2008 NFL Draft - Ranking The Receivers

Posted Apr 9, 2008

The 2008 class of NFL receiver prospects is very deep, but it's not top heavy. Who's really the best prospect? Cal's DeSean Jackson? Indiana's James Hardy? Oklahoma's Malcolm Kelly? CFN ranks the top 50 prospects with the deep sleeper and most overrated and underrated players.

2008 NFL Draft Position Rankings
The Wide Receivers

Rankings & Breakdowns
Top 50 Players - 1 to 25 |
Top 50 Players - 26 to 50 | Quarterbacks
Running Backs |
Wide Receivers | Tight Ends | Offensive Tackles  
Offensive Guards |
Centers | Defensive Ends | Defensive Tackles    
Linebackers |
Safeties | Cornerbacks | Punters & Kickers  

By Pete Fiutak

The Class Is ... Loaded with No. 2s, weak on No. 1s. There's almost no difference between the top 10-to-12 prospects. There's no Braylon Edwards, Larry Fitzgerald of Calvin Johnson to revolve an entire passing game around, but there are a ton of excellent secondary targets who'll flourish next to a star.

The Best Value Pick Will Be ... James Hardy, Indiana

Most Underrated ... Andre Caldwell, Florida

Most Overrated ... Limas Sweed, Texas

The Deep, Deep Sleeper Is .. Pierre Garcon, Mt. Union


1. Malcolm Kelly, WR Oklahoma
While Kelly has the look of a No. 1 receiver and he should grow into the role, he has a ceiling. A hard one. Without the high-end speed needed to be a star, he'll have to use his great size to be a physical target who outjumps and outmuscles his way for the ball. He's tough, isn't afraid to take a shot or two, and can make some moves in the open field, but he could potentially be shut down cold by the fastest NFL corners. He still needs a little bit of coaching to improve his technique and there's a knee injury that's a bit of a concern, but if someone can light the fire, he'll be the steadiest, surest receiver prospect. He just might not be the most spectacular.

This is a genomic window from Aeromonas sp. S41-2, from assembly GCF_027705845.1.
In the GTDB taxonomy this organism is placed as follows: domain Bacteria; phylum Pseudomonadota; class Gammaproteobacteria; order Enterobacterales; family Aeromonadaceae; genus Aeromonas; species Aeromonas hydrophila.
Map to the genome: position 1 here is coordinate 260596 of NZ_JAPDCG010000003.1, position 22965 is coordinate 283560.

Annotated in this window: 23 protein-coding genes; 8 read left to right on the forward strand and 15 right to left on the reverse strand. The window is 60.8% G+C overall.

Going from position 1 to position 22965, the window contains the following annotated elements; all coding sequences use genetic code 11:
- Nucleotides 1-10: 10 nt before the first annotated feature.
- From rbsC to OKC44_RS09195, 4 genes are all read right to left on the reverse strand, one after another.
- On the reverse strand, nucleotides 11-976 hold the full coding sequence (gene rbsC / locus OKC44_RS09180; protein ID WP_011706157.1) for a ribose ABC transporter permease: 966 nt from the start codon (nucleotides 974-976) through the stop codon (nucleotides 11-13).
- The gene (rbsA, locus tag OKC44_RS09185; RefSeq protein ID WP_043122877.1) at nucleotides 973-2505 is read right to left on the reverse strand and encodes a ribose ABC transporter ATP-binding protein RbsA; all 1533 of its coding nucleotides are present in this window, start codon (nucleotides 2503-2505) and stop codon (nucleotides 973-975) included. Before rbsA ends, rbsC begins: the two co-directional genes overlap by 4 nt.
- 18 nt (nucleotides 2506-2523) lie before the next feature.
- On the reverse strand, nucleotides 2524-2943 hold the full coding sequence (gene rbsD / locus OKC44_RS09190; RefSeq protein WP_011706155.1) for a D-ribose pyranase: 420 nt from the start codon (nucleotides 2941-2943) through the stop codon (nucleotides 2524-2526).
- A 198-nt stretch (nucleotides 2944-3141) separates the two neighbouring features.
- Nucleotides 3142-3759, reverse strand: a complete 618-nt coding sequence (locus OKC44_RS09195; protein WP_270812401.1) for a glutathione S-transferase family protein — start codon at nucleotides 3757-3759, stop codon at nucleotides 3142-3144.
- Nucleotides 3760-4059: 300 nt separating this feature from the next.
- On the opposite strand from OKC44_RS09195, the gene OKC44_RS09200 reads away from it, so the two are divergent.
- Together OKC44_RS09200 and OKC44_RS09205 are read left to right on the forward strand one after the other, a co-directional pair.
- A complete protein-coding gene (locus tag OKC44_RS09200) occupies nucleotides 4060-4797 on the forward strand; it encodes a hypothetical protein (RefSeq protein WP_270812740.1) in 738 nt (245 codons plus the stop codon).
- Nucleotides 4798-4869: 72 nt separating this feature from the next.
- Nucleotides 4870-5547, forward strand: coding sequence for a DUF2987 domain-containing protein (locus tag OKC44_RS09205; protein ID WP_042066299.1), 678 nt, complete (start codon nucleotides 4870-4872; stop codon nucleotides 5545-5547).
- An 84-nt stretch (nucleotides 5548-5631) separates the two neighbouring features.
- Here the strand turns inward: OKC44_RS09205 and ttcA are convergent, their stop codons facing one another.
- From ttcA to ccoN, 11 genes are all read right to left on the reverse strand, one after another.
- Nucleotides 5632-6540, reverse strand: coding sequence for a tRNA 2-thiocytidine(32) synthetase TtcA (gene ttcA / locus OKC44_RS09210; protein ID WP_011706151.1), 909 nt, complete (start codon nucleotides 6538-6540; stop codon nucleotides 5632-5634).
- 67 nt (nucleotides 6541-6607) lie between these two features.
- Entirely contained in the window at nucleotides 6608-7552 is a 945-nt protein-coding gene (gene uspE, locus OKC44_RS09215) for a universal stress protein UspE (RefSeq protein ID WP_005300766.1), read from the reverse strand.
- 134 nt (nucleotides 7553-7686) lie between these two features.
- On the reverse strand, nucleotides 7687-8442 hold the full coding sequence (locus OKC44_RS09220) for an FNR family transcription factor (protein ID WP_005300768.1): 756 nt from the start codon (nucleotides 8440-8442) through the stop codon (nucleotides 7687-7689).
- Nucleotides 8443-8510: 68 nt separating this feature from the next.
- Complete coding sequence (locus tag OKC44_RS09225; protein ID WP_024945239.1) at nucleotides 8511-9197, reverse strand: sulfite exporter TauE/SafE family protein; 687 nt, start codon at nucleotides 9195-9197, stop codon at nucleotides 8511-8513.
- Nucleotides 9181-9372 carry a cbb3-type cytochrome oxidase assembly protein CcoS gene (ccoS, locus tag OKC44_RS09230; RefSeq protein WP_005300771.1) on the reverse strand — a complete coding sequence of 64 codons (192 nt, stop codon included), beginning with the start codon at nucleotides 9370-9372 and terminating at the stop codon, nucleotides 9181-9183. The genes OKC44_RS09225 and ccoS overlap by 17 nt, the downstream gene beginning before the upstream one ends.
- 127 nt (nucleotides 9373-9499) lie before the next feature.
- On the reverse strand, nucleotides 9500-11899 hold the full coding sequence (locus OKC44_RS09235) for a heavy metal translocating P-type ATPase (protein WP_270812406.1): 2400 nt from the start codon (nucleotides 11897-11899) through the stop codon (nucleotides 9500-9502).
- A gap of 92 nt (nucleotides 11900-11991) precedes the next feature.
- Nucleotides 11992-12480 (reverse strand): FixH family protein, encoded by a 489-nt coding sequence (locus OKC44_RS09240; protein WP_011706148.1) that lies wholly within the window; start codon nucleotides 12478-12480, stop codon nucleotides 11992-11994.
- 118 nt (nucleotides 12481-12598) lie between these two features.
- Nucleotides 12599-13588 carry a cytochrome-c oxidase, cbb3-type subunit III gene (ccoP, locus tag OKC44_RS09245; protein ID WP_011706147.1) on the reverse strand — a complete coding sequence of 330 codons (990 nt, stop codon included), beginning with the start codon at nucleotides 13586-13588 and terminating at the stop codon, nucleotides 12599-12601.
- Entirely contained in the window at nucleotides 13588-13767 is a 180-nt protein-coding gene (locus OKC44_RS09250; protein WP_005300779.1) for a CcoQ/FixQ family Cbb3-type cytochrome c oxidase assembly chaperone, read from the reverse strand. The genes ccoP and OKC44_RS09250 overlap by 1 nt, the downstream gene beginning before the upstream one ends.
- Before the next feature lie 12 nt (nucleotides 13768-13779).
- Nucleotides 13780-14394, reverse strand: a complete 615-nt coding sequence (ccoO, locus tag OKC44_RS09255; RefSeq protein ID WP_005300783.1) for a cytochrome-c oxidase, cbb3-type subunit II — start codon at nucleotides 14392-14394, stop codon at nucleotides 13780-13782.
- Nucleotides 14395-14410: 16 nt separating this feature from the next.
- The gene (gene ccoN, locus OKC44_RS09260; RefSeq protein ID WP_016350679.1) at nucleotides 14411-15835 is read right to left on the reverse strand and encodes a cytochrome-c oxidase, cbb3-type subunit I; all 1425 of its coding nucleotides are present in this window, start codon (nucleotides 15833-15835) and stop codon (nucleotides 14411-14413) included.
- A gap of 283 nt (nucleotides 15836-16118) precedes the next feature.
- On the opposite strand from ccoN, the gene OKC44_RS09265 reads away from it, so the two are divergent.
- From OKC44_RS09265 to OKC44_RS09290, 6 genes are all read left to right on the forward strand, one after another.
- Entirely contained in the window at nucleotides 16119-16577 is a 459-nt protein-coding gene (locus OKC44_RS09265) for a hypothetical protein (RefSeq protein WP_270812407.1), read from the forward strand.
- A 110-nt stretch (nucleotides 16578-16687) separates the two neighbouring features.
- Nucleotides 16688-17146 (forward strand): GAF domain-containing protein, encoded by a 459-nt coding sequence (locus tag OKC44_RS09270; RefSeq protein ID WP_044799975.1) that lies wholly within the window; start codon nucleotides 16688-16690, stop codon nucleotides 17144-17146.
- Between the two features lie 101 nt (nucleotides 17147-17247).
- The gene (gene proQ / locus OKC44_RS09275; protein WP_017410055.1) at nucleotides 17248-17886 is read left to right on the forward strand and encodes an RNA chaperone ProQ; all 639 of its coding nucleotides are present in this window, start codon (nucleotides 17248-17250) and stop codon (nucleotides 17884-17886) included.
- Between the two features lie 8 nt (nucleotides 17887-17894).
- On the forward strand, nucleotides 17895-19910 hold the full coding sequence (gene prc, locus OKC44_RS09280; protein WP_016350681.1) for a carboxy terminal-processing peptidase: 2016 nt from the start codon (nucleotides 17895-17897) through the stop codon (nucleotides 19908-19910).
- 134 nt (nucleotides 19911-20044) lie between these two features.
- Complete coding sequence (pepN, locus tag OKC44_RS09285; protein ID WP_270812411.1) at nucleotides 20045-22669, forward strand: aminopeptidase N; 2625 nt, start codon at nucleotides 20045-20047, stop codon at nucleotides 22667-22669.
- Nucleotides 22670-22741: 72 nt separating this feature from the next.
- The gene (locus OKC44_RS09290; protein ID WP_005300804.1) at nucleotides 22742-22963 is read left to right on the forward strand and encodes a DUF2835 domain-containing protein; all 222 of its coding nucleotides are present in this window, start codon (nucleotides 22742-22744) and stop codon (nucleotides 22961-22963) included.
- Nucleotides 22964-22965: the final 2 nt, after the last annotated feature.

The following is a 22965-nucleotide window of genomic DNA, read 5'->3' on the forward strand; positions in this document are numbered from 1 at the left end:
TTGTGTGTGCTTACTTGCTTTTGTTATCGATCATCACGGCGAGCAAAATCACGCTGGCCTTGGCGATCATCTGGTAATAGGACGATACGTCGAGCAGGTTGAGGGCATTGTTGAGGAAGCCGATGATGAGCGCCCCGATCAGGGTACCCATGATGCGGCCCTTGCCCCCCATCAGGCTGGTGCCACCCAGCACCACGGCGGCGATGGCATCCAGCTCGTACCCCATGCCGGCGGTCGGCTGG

CFN Projection: Late First Round

2. James Hardy, WR Indiana
The receiver call of the draft. A total mellonhead at times in his Indiana career, he had a variety of off-the-field issues early in his career, and while he's supposedly a changed man, there will always be that question mark. However, most star NFL receivers haven't exactly been choir boys. Hardy isn't going to blaze past anyone and will have problems when matched up against a physical lock-down corner, but at 6-6 and 215 pounds with tremendous leaping skills and a nose for the end zone, he could be a killer goal line option on jump ball. More than anything else, he made plays. There's no projecting on what his could do, like a Limas Sweed; Hardy produced.
CFN Projection:
Second Round


3. Devin Thomas, WR Michigan State
One of the biggest boom-or-bust picks of the draft, Thomas only produced for one year after coming to MSU from the JUCO ranks. He has decent size, excellent speed, and great moves in the open field. In a draft full of NFL No. 2 receivers, Thomas is the one who could be a No. 1 if everything works out. He has the make-up, the deep speed, and the toughness to revolve a passing game around. However, and it's a huge however, he needs the right coaching and a lot of breaking in. He might not be ready to star right away, he'll need some polish to his route running and he needs to prove he can handle the responsibility of being the guy, but the sky's the limit.
CFN Projection: Late First To Second Round

4. Jordy Nelson, WR Kansas State
Ultra-productive in his senior year no matter who covered him or what any defense tried to do, Nelson blew up into an unstoppable machine any time he touched the ball. While he's not going to blow past anyone and he's not as physical as his size might show, but he has functional speed and can separate when needed. Outside of a serious injury, there's no bust potential whatsoever. He plays hurt, has nice hands, and can be used in a variety of ways. He'll have a ten-year career as a complimentary receiver. If he goes to a team with a star No. 1, he'll be outstanding.

CFN Projection:
Second To Third Round

5. Mario Manningham, WR Michigan